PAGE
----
Budapest Airport Faces Major Development after State Takeover

After almost twenty years, the Liszt Ferenc International Airport is once again owned by the Hungarian state. The official handover ceremony on Tuesday was attended by Minister for National Economy Márton Nagy and the CEO of French owner Vinci Airports, Nicolas Notebaert, who also gave a speech. The Hungarian government has concrete plans for the future of the airport in the next decade, Világgazdaság reported.

“I am very happy to be standing here on behalf of the Hungarian state, because this means that the state has certainly bought this airport,” Márton Nagy said in his speech. He noted that the co-investor is an excellent partner and the state could not have chosen a more experienced one. “The purchase price was EUR 3.1 billion, the loan behind it was EUR 1.44 billion,” he added. In total, the Hungarian state acquired an 80 percent stake. The price was determined proportionally. He stressed that the Hungarian state participated in the transaction as a market investor and therefore used the assistance of several law firms, meaning that the investment is entirely market-based.

The government has prepared a joint business plan with Vinci. “The Hungarian state will not operate the airport, but will entrust it to competent market investors. The state is only involved as a financial and strategic investor,” the minister explained.

As for the plans set out, they want to increase the number of passengers from the current 15 million to nearly 20 million by 2030, and then aim for 25 million.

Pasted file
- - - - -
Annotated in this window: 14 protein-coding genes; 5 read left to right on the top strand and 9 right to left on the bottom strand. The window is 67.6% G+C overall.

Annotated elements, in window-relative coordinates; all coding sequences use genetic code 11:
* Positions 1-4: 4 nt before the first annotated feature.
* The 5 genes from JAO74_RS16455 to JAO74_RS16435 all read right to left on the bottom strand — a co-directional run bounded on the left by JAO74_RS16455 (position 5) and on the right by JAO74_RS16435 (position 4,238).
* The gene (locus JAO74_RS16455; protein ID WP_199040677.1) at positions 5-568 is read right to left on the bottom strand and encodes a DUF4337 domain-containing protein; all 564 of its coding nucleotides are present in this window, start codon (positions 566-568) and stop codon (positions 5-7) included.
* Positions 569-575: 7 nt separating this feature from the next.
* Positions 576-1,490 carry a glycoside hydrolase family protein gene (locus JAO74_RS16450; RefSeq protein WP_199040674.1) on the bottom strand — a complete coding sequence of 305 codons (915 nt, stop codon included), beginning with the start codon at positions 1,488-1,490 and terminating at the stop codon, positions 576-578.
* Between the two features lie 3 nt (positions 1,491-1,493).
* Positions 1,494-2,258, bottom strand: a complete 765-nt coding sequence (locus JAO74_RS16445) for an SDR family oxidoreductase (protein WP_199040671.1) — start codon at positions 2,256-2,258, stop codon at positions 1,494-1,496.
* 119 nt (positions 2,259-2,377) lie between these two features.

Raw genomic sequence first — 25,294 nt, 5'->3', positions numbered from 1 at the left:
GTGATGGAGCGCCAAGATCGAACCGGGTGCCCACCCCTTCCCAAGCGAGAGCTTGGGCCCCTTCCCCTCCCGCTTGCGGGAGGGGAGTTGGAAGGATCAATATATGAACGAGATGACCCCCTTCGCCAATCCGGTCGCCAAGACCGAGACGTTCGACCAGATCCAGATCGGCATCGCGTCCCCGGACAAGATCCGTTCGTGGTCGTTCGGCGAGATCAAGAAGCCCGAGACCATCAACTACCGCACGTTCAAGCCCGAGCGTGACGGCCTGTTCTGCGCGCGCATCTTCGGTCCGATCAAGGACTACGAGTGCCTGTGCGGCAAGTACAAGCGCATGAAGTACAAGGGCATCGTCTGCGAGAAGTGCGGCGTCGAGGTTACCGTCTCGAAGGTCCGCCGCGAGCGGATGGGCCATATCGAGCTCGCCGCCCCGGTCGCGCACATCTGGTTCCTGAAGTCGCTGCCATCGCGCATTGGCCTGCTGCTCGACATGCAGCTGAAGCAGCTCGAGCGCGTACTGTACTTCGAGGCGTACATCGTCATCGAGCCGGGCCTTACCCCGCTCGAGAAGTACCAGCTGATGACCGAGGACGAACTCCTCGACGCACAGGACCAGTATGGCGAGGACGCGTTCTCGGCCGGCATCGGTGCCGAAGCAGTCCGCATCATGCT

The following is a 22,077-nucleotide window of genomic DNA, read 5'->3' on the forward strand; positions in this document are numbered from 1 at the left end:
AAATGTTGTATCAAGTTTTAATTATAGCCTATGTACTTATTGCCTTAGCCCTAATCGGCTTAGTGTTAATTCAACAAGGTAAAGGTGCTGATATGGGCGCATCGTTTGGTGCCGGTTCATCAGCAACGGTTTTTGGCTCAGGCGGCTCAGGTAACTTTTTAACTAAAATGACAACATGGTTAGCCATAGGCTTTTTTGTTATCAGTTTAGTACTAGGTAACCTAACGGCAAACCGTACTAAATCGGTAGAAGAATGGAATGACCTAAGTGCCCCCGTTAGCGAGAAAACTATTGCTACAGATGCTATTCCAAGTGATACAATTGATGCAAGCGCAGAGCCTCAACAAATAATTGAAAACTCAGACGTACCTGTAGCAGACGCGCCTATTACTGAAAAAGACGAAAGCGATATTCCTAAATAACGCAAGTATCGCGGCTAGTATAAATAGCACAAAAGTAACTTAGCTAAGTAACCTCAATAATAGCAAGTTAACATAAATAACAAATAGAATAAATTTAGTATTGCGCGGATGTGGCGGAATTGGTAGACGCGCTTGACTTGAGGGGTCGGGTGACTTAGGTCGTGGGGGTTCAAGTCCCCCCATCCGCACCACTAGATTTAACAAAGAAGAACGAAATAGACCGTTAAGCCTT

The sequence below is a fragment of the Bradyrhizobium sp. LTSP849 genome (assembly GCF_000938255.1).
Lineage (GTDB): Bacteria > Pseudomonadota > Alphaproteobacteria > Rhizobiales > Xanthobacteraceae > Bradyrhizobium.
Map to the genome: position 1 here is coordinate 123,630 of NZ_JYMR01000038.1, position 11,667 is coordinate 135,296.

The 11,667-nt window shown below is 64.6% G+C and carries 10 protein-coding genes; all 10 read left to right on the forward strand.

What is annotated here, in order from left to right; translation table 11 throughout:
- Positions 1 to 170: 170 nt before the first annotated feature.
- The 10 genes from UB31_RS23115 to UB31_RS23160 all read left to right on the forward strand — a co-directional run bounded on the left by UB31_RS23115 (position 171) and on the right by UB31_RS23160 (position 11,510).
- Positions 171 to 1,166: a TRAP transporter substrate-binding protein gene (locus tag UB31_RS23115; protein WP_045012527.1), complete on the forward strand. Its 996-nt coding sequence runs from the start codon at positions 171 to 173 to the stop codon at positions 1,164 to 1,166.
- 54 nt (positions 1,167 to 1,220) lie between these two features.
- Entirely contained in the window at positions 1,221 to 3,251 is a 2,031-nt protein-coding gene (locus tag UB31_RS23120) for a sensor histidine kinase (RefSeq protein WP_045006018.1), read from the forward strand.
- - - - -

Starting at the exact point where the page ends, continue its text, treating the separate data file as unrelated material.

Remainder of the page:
As he said, the airport is the gateway to the country and the biggest contributor to the country’s tourism. The state and the co-investor are keen to develop the airport and build a new terminal and service facilities.

The minister acknowledged that the access to the airport is inadequate and it is the responsibility of the state to develop the infrastructure, including the high-speed rail and the development of a hotel and parking outside the airport. “It is very nice to say that passenger traffic is increasing, but we need a bigger terminal and we need to get people to the airport,” said Márton Nagy.

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“The issue of the train is more difficult than the development of the road,” the minister said in response to a journalist’s question, adding that the engineering work is more complex because a tunnel will be needed. János Lázár, the Minister for Construction and Transport, is in charge of drawing up the plans, with the big issue being the financing.

Terminal 3 should be completed by 2032, and the infrastructure should be in place by then,

he said. In the coming weeks, the cabinet will discuss alternatives, but he indicated that this would not necessarily have to be financed from government budget. “Developing the railways will cost at least HUF 400 billion (EUR 1 billion), while the roads will be slightly cheaper,” he added.

Responding to another question, Márton Nagy announced that

the government would abolish the extra taxes on airlines from January 1, 2025.

As is known, Gergely Gulyás, the minister in charge of the Prime Minister’s Office, announced the day before that the government would extend the extra-profit tax and impose a protection levy on banks and multinational companies.

The Vinci CEO said that the development of tourism is extremely important for infrastructure. Vinci Airports is present in Germany, the Czech Republic, Greece and the United Kingdom, with a total turnover of EUR 5 billion and an investment of EUR 1 billion. This year they celebrated 20 years in business, during which time they have operated 75 airports.

He pointed out that they will develop the airport on the basis of a common vision, and that they have great confidence in the Hungarian team. “The biggest steps will be taken soon,” the CEO added. Referring to the strong summer passenger traffic, he noted that “more capacity is needed, we need to grow, for that we need investments.” Planning has already started, including the development of Terminal 2, followed by Terminal 3. “Hungary is a dynamic country, open for business, and we want to strengthen our role as a hub,” Mr Notebaert concluded.

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Via Világgazdaság, Featured image: Facebook/Budapest Airport

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